The order to begin what came to be known as the Battle of Orchard Knob (or Indian Hill) was given about 3:30 a.m. Toffey recalled, "We were ordered to charge a very strong position on the extreme right of the rebelline. It was well fortified and surrounded by dense woods, while in front there was an open field over which we had to charge."

Confederate infantry and sharpshooters concealed themselves in the woods and in rifle pits dug into the banks of Citico Creek, and arranged themselves under cover of a railroad bridge and nearby buildings.

The Southerners opened up a murderous fire almost immediately after the 33rd started forward — no more then 20 paces according to one account. Rebel lead struck the Jersey boys with deadly accuracy. The Confederates, Toffey noted, "were directing their attention to the officers."

The two captains in command of the skirmishers were wounded in the first fire and taken out of action. "Seeing their officers fall, the men became demoralized. The line wavered and began to fall back in disorder. As these two companies held the key to our position and were intended to lead the attack, something had to be done," Toffey observed.

His commanding colonel ordered Toffey to take command of the leaderless skirmishers. "I had strict orders not to allow the Rebels to come this side of a certain creek," Toffey explained. "I ran across the open field and reached the advance line in time to prevent it from breaking." He rallied the men as bullets rained down upon them. "That was the hottest Skirmish line I was ever on the balls flew like hail stones."

He reformed the skirmishers and resumed the charge. "While I was urging the men to fire low and hit their man I received a ball in my Thigh," Toffey reported. He fell heavily to the ground as his comrades continued the attack, which ended in success. "We gave the Rebels a good whipping," Toffey declared.

He lay on the field about an hour before he was transported to a military hospital in Chattanooga. "My wound is a flesh wound and I feel very grateful that it was no worse," Toffey reassured his parents in a letter two days later. "The ball entered about a half an inch from my hip bone and went through my flesh about 4 inches. The Dr. had to cut out the ball which was quite painful (two bullet in Bill's home in 2014). Our Regt'l Doctor is at this Hospital and takes good care of me."

The Union Army by this time had taken Missionary Ridge and Lookout Mountain, and forced General Bragg to withdraw his defeated army from the environs of Chattanooga.

Lambert summed up the performance of the 33rd in a letter published in The Newark Daily Advertiser. "The 33d conducted itself as the troops of the State have ever done — well. A new regiment, it has borne the first shock of battle as soldiers of years, not as soldiers of months. — It received its baptism of blood as became a regiment bearing the name of New Jersey." He added, "May the regiment do in the future as it has in the past — and the State shall be proud of its ‘mutinous' 33d."

Lincoln General Hospital in Washington

Toffey's wound ended his service in the regiment. He eventually recovered and transferred to the Veteran Reserve Corps, an organization created by the War Department for those unable to serve in combat but capable of handling light duties, and took command of a guard detail at Lincoln General Hospital in Washington.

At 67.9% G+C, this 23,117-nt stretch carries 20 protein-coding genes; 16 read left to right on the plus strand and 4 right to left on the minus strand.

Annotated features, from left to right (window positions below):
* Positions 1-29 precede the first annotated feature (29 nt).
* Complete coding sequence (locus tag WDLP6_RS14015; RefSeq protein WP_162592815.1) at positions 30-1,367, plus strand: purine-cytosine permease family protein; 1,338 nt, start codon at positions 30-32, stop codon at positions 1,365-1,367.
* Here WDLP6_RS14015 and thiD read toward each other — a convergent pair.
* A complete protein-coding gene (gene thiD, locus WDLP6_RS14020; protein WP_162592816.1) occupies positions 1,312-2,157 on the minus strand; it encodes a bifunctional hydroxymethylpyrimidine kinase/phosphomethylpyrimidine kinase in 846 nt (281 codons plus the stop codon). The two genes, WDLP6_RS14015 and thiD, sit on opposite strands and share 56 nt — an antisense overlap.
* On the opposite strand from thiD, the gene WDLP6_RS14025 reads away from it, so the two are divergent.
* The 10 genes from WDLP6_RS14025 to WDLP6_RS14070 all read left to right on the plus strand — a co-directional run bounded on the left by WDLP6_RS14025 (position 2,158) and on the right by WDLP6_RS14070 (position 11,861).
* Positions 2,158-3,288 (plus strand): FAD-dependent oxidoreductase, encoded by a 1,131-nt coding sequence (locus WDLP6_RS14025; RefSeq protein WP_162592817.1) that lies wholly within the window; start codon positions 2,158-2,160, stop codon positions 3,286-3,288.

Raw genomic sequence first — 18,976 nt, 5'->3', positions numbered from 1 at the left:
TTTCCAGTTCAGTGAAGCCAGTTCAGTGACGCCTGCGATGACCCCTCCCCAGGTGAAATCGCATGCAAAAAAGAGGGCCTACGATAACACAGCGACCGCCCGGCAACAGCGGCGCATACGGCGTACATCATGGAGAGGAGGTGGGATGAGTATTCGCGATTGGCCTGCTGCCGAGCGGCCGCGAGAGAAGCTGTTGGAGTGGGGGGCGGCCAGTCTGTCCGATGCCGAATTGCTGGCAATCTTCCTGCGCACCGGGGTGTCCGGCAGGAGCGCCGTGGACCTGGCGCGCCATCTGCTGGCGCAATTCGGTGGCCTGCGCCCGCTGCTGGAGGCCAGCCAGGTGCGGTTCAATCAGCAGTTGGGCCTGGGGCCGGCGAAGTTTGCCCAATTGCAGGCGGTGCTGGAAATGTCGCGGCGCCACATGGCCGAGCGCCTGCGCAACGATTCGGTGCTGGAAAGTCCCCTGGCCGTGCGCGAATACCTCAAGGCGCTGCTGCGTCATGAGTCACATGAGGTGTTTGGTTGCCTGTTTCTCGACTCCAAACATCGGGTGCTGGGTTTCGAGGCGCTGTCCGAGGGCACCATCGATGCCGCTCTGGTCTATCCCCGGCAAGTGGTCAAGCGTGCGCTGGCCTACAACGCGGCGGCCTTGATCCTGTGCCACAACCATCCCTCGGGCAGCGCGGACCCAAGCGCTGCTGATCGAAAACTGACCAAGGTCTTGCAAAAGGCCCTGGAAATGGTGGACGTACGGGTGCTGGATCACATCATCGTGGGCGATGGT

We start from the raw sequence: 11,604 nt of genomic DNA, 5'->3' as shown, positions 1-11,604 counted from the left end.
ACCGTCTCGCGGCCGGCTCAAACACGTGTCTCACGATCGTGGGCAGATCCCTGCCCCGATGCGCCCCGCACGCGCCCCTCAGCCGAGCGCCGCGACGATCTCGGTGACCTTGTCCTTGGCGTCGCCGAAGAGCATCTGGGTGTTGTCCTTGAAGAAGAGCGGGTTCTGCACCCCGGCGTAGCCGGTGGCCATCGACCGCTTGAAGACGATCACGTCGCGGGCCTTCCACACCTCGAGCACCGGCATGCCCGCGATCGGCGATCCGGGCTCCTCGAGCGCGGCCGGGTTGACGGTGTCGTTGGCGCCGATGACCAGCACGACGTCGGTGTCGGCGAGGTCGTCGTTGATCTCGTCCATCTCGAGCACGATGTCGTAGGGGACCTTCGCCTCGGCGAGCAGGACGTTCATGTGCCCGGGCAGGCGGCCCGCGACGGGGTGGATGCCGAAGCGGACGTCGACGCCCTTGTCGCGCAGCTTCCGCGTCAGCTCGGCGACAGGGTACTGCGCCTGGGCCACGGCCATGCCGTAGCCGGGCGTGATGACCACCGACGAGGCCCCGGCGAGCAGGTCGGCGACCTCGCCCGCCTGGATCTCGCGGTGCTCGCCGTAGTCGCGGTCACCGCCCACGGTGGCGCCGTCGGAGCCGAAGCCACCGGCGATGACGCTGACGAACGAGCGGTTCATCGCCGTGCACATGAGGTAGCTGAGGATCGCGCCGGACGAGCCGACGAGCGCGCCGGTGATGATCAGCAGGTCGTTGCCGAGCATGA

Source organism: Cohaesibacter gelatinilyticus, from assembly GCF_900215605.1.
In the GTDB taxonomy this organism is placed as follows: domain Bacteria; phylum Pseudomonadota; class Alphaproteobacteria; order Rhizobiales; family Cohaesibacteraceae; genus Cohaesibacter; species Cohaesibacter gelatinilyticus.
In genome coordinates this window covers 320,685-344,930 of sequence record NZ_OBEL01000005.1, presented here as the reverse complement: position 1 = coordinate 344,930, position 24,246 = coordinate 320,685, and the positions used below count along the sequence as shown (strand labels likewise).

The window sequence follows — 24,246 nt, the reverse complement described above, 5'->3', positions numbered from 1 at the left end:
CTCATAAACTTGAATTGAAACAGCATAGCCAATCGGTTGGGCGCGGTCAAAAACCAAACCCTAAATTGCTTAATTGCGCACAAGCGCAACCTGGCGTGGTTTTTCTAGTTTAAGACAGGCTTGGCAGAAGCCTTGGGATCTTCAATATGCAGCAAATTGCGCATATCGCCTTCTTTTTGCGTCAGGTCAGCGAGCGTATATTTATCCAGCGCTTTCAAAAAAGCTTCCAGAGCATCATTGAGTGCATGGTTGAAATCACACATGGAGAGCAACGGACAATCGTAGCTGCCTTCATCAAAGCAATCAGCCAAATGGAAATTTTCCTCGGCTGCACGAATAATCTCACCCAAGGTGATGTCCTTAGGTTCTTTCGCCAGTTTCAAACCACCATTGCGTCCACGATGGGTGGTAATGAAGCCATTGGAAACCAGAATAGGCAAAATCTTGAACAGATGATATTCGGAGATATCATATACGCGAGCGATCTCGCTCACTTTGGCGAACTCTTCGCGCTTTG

April 14, 1865, Ford's Theater, 10 pM, assassination of President Lincoln

On April 14, 1865, he attended Ford's Theater and witnessed the assassination of President Lincoln. "I had a revolver with me and would to God I had presence of mind enough at the time the man jumped down to have shot him, several other officers had revolvers but the thing was done so quick that there was hardly time to draw them and shoot," he explained a few days later in a letter home. He added, "The night the President was murdered I done something that I have not done in a good while and that was to cry the tears showed them self before I knew it."

Toffey discovered a dark bay horse, saddled and bridled but rider-less, standing about three-quarters of a mile from the Capitol later that night. "The sweat was pouring off him, and had made a regular puddle on the ground," he observed. Toffey reported the suspicious animal to authorities. He later testified for the prosecution against the alleged conspirator Lewis Powell. The former Confederate soldier was found guilty of conspiracy to commit murder and treason in his failed attempt to assassinate Secretary of State William Seward, and hanged for his crimes.

In 1866, John returned to New Jersey

Toffey mustered out of the Veteran Reserve Corps in 1866. He returned to New Jersey, married and started a family that grew to include three boys. He rose to prominence as a county sheriff, legislator, and state treasurer. On Nov. 25, 1896, he presided over a ceremony at Orchard Knob to dedicate a memorial to the New Jersey men who fought at Chattanooga 33 years earlier. Toffey received the Medal of Honor a year later in recognition of his courageous efforts that saved the skirmish line. Toffey lived until 1911, dying of kidney failure at age 66."

 

Sources: Walter F. Beyer and Oscar F. Keydel, "Deeds of Valor: How America's Civil War Heroes Won the Congressional Medal of Honor"; John J. Toffey military service record, National Archives and Records Service; Record of Officers and Men of New Jersey in the Civil War, 1861-1865, Vol. 1; John G. Zinn, "The Mutinous Regiment: The Thirty-Third New Jersey in the Civil War"; Newark Daily Advertiser, Jan. 7, 1864; The War of the Rebellion: A Compilation of the Official Records of the Union and Confederate Armies; John J. Toffey Letters, collection of William Toffey III; The Assassination of President Lincoln and the Trial of the Conspirators; New York Times, Nov. 26, 1896.

Disunion November 26, 2013, 11:14 am.

N.Y.Times.com